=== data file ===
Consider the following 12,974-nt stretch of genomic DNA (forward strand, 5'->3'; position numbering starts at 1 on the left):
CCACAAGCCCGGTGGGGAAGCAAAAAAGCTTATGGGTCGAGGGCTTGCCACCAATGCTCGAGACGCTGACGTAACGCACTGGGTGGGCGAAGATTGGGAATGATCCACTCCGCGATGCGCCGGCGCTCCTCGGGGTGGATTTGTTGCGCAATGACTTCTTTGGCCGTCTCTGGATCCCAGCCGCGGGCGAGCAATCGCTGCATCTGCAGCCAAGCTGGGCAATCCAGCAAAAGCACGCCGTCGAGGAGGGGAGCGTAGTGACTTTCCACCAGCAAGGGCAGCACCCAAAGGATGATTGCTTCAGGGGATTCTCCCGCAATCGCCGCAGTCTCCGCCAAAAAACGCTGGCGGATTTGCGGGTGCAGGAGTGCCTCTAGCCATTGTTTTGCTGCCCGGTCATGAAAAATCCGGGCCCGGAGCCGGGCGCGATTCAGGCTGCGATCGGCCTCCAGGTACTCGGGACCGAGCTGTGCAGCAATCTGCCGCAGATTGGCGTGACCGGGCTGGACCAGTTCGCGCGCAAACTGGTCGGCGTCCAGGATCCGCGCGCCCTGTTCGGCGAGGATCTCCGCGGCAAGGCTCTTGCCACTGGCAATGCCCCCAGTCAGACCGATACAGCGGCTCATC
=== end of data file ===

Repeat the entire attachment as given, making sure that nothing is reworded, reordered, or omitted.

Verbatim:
Consider the following 12,974-nt stretch of genomic DNA (forward strand, 5'->3'; position numbering starts at 1 on the left):
CCACAAGCCCGGTGGGGAAGCAAAAAAGCTTATGGGTCGAGGGCTTGCCACCAATGCTCGAGACGCTGACGTAACGCACTGGGTGGGCGAAGATTGGGAATGATCCACTCCGCGATGCGCCGGCGCTCCTCGGGGTGGATTTGTTGCGCAATGACTTCTTTGGCCGTCTCTGGATCCCAGCCGCGGGCGAGCAATCGCTGCATCTGCAGCCAAGCTGGGCAATCCAGCAAAAGCACGCCGTCGAGGAGGGGAGCGTAGTGACTTTCCACCAGCAAGGGCAGCACCCAAAGGATGATTGCTTCAGGGGATTCTCCCGCAATCGCCGCAGTCTCCGCCAAAAAACGCTGGCGGATTTGCGGGTGCAGGAGTGCCTCTAGCCATTGTTTTGCTGCCCGGTCATGAAAAATCCGGGCCCGGAGCCGGGCGCGATTCAGGCTGCGATCGGCCTCCAGGTACTCGGGACCGAGCTGTGCAGCAATCTGCCGCAGATTGGCGTGACCGGGCTGGACCAGTTCGCGCGCAAACTGGTCGGCGTCCAGGATCCGCGCGCCCTGTTCGGCGAGGATCTCCGCGGCAAGGCTCTTGCCACTGGCAATGCCCCCAGTCAGACCGATACAGCGGCTCATC